Monday, February 16, 2009

Two lives of achievement

Helen Suzman, for many years the only Opposition member of the South African Parliament, died last month. (An appreciation.)

I heard her speak once, at Mietta's in Melbourne, and have a copy of her autobiography signed by her, which she was promoting at the time.

Helen Suzman represented a very rich electorate and I remember her being an inspiring example of standing up for decency, one that did not fit some of the more glib and simplistic models of the political world. She was, as one would expect, a fine public speaker. Her feisty personality came across quite strongly and she was, entirely understandably, quite a hero to the (mainly Jewish) audience.

John P. "Jack" Powelson, who ran the Quaker Economist website for some time, also died last month, with the website publishing the obituary he wrote himself. He visited Melbourne at roughly the same time as Helen Suzman, promoting his book (more the ideas in it) Centuries of Economic Endeavor: Parallel Paths in Japan and Europe and Their Contrast With the Third World. I used to have a copy signed by him, but I lent it to someone I later worked with and never got the signed copy back.

Centuries of Economic Endeavor is a book that I devoured at the time and whose analysis still influences the way I look at and think about history. Jack Powelson came across as a thoughtful, decent person with a vast array of experience which he had thought much about. His speech had a certain amount of quiet, self-deprecating wit about it. I remember him talking about his experience of how development economists such as himself would do all this work and give all this advice which would be completely ignored. Which set him off on an intellectual journey to find out what was actually going on and why some societies (North-Western Europe, its offshoots and Japan) were wealthy and many others not.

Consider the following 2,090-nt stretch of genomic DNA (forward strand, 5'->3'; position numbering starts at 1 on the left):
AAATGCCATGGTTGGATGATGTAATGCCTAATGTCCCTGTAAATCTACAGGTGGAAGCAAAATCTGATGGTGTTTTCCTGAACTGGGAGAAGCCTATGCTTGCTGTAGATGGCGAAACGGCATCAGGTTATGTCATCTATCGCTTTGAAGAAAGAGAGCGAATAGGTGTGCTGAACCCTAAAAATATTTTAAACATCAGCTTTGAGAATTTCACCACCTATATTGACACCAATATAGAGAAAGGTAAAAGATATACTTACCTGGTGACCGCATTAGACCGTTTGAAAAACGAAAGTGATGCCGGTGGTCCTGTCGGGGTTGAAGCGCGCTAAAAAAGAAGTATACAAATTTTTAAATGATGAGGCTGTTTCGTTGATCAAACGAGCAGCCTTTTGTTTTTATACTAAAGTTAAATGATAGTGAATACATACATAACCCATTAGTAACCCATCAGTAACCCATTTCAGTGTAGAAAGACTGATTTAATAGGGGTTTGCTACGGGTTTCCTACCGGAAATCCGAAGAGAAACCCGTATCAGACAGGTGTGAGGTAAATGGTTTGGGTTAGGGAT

I see his work as complementing that of Douglass North and Eric Jones (The European Miracle and Growth Recurring). There is also a certain resonance with the work of Robert Putnam.

While Jack Powelson's ideas have stayed with me, what I think of now is his decency. I took the time to comment on what became part of his The Moral Economy (I think he may have published it online as a work in progress) and remember receiving this delightfully gracious thank-you email. He was clearly touched that I had bothered.

They were very different people who I happened to meet at about the same time, one only briefly (when she signed my book) one at a bit more length, but Helen Suzman and Jack Powelson both lived lives that contributed well beyond the ordinary to the betterment of their fellows. Requiescat in pace.

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